Thank you for your interest in the State Historic Preservation Office’s (SHPO) Historic Restoration Fund (HRF) grant program.
HRF Grants are funded by the Community Investment Act (also known as Public Act 05-228), which was signed into law on July 11, 2005. The Act provides increased funding for historic preservation as well as open space, farmland preservation, and affordable housing.
This program is intended to offer maintenance and repair funding to non-profit 501c3 and 501c13 and municipally owned buildings listed on the State or National Register of Historic Places. Rehabilitation projects must be directly attributed to the long-term preservation of historic building fabric and character defining features.
Key Grant Details
As of September 15, 2021 the following changes have been made to the Historic Restoration Fund grant program.
1. Applications must be submitted using SHPO’s online grant portal. The link will be provided after a virtual or in-person site visit with SHPO staff member, Erin Fink has been completed. Please email Erin.Fink@ct.gov to schedule a site visit.
2. Applications will be accepted on a quarterly basis.
Key application dates:
• Friday, November 5, 2021 to be considered at the January 5, 2022 Historic Preservation Council Meeting.
• Friday, March 4, 2022 to be considered at the May 4, 2022 Historic Preservation Council Meeting
• Friday, June 3, 2022 to be considered at the August 3, 2022 Historic Preservation Council Meeting
• Friday, September 2, 2022 to be considered at the November 2, 2022 Historic Preservation Council Meeting
• Friday, December 2, 2022 to be considered at the February 1, 2023 Historic Preservation Council Meeting
Applications must be submitted by midnight on the dates listed above.
While the application may be heard at the Historic Preservation Council meeting, there is no guarantee that it will be approved. The SHPO and Historic Preservation Council reserve the right to request more information at subsequent meetings.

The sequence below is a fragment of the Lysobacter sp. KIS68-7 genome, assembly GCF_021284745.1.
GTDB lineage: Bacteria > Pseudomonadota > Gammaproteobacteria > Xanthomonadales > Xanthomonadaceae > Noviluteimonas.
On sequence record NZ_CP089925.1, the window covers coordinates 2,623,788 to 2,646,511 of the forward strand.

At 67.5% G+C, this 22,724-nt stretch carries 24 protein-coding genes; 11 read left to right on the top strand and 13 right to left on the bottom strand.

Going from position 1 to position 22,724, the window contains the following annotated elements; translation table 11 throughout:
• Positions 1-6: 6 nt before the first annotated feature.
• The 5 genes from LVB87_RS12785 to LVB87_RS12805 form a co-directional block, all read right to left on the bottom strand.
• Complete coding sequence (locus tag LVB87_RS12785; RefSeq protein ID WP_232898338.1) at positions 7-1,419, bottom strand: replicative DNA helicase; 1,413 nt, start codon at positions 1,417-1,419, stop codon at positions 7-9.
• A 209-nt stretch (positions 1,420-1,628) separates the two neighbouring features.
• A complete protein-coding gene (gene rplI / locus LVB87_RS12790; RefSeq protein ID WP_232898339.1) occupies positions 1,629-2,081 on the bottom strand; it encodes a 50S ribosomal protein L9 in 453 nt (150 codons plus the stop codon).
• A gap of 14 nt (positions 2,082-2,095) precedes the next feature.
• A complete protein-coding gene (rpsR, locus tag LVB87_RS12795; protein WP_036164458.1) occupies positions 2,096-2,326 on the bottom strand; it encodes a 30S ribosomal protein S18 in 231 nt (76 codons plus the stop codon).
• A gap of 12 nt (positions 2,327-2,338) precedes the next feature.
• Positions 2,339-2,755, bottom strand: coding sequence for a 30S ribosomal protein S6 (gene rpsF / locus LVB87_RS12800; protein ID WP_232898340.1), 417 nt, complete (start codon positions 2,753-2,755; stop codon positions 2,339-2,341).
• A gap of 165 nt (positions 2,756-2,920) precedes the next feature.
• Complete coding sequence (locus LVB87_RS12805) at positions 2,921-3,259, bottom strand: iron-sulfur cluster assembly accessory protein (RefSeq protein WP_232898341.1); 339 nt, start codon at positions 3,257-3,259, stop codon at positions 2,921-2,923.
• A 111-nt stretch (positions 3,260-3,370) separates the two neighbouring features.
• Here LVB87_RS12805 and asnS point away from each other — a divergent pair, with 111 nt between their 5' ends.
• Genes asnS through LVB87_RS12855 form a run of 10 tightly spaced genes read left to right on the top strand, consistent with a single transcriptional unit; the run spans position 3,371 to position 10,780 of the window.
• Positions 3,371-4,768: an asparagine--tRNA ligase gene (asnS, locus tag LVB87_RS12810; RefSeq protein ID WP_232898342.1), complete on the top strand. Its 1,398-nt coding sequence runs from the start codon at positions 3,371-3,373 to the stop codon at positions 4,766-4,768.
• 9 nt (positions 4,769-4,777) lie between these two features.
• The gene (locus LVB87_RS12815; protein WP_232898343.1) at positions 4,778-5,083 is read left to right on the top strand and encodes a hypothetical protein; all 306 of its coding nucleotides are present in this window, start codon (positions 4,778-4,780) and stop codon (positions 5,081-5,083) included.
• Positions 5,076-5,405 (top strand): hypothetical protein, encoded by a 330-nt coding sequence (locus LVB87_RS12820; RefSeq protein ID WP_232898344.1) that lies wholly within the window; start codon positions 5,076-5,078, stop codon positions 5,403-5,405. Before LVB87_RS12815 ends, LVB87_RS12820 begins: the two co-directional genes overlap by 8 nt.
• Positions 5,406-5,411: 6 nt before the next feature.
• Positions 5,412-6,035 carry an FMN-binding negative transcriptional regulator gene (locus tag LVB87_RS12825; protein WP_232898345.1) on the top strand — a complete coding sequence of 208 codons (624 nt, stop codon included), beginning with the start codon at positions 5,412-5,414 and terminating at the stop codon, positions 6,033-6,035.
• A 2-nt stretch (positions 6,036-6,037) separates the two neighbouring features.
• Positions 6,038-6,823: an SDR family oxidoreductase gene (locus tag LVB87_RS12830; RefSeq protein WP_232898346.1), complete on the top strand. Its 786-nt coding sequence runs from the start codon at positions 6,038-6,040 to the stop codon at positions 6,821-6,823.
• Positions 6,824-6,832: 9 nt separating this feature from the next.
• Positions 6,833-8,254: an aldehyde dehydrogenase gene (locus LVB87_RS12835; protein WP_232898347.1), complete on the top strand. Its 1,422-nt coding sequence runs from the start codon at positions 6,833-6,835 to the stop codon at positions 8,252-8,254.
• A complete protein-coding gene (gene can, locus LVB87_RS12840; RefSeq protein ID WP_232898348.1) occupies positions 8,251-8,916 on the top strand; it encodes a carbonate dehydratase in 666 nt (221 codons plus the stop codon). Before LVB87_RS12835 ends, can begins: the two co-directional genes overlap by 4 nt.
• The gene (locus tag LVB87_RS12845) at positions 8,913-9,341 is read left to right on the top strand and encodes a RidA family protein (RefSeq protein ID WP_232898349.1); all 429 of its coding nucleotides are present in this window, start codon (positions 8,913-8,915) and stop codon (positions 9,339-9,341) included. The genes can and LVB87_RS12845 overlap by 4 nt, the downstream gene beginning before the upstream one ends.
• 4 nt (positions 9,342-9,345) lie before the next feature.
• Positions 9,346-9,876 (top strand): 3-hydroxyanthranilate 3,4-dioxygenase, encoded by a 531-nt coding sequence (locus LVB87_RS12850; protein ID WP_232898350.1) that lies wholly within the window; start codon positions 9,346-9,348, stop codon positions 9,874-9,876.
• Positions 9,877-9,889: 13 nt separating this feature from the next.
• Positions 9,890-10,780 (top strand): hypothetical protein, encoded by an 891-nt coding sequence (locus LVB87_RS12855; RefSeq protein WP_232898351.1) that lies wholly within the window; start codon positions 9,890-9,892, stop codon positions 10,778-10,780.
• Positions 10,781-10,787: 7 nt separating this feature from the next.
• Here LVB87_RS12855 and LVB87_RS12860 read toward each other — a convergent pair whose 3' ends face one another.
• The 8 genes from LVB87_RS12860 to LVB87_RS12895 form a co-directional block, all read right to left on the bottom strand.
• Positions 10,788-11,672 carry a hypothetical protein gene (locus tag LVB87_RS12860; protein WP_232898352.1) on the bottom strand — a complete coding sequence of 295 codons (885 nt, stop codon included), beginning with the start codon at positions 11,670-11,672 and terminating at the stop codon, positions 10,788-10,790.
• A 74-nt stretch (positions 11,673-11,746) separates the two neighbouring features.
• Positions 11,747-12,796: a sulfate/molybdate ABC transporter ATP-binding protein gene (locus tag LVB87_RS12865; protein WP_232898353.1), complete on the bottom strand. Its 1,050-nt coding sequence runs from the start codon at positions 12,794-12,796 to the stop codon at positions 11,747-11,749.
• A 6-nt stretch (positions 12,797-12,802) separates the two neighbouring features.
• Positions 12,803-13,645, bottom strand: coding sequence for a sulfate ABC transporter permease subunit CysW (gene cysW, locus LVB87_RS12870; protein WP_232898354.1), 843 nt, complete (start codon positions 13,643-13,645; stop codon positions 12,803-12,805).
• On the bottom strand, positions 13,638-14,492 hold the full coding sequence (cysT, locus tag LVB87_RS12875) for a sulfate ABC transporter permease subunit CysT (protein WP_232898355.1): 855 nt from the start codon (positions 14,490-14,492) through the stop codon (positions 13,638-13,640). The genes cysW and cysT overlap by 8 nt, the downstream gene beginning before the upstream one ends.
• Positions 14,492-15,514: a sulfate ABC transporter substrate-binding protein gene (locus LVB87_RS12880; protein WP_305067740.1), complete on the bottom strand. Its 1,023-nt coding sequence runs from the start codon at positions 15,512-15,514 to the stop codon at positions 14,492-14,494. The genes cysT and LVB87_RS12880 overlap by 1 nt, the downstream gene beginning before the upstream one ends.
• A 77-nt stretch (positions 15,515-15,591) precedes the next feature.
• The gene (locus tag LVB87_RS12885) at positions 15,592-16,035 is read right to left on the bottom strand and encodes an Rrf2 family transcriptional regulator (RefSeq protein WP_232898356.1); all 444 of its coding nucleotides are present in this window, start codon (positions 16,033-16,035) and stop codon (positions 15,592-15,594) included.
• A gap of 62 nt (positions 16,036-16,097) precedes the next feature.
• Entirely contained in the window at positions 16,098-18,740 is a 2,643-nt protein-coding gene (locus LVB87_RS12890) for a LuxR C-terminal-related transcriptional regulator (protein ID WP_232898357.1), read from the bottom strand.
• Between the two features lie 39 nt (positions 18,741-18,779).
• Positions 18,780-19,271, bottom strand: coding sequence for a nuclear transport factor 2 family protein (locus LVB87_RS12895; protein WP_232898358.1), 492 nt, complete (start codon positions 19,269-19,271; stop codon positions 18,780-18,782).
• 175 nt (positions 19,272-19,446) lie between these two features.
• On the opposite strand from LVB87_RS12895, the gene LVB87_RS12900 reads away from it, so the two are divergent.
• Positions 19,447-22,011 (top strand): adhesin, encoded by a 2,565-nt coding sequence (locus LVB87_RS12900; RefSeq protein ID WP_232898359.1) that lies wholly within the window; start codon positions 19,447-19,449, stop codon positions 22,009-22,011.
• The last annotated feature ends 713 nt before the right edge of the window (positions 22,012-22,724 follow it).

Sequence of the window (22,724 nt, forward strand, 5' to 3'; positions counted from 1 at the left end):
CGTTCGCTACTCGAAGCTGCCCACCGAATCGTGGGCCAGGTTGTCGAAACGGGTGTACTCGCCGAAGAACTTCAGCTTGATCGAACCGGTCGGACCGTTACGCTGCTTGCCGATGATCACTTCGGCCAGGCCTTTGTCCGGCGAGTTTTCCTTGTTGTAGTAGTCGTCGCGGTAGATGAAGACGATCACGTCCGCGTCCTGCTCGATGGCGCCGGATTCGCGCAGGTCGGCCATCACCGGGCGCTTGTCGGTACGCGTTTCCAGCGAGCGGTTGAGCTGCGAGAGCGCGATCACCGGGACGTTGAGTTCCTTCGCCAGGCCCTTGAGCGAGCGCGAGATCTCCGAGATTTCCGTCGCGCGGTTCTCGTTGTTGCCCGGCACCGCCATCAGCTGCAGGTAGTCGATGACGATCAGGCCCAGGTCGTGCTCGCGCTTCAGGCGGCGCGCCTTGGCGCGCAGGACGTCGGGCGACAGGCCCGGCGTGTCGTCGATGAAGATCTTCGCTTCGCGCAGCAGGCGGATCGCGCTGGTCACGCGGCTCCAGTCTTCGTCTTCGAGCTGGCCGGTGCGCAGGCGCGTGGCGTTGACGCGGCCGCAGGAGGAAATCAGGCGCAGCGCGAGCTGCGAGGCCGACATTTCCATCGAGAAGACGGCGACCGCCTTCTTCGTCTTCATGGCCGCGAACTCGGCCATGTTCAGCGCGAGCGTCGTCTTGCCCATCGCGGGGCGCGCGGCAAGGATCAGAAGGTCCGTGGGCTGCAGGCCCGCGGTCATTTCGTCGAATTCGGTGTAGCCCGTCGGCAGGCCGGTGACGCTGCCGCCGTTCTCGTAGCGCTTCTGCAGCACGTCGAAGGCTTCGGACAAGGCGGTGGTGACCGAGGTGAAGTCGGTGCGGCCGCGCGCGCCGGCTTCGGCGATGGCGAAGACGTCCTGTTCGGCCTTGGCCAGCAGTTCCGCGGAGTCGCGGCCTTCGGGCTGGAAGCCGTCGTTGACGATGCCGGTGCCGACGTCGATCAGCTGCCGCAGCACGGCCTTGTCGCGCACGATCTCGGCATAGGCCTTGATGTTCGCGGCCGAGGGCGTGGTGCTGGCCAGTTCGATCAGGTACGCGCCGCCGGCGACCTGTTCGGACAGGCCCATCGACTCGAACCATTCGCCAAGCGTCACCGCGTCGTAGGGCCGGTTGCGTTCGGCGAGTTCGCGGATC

3. The funding cap will be raised to $200,000. Grant awards range from $5,000 to $200,000. Grants will be awarded while funds are available.
• Grants must be matched on a one-to-one basis.
• Grants are paid on a single-payment reimbursement basis following project completion.
• Federal funds and other non-state funds can be used as a match.
• Funding awards of $25,000 or greater will require agency signatures. Signed assistance agreements may take 1-3 months to be returned. Applicants must have a fully executed assistance agreement before beginning the bidding process.
• Applicants may have only have one active SHPO HRF grant at a time. Existing grants must be closed before a new application can be submitted.
All applications require:
• A long-term preservation plan for each property on the site. Preservation Plan Template CT SHPO
• Bid-level scope of work.
• Itemized budget including: materials, labor, and 15% contingency
• The property must be owned by the applicant or have a minimum 20-year lease agreement in place.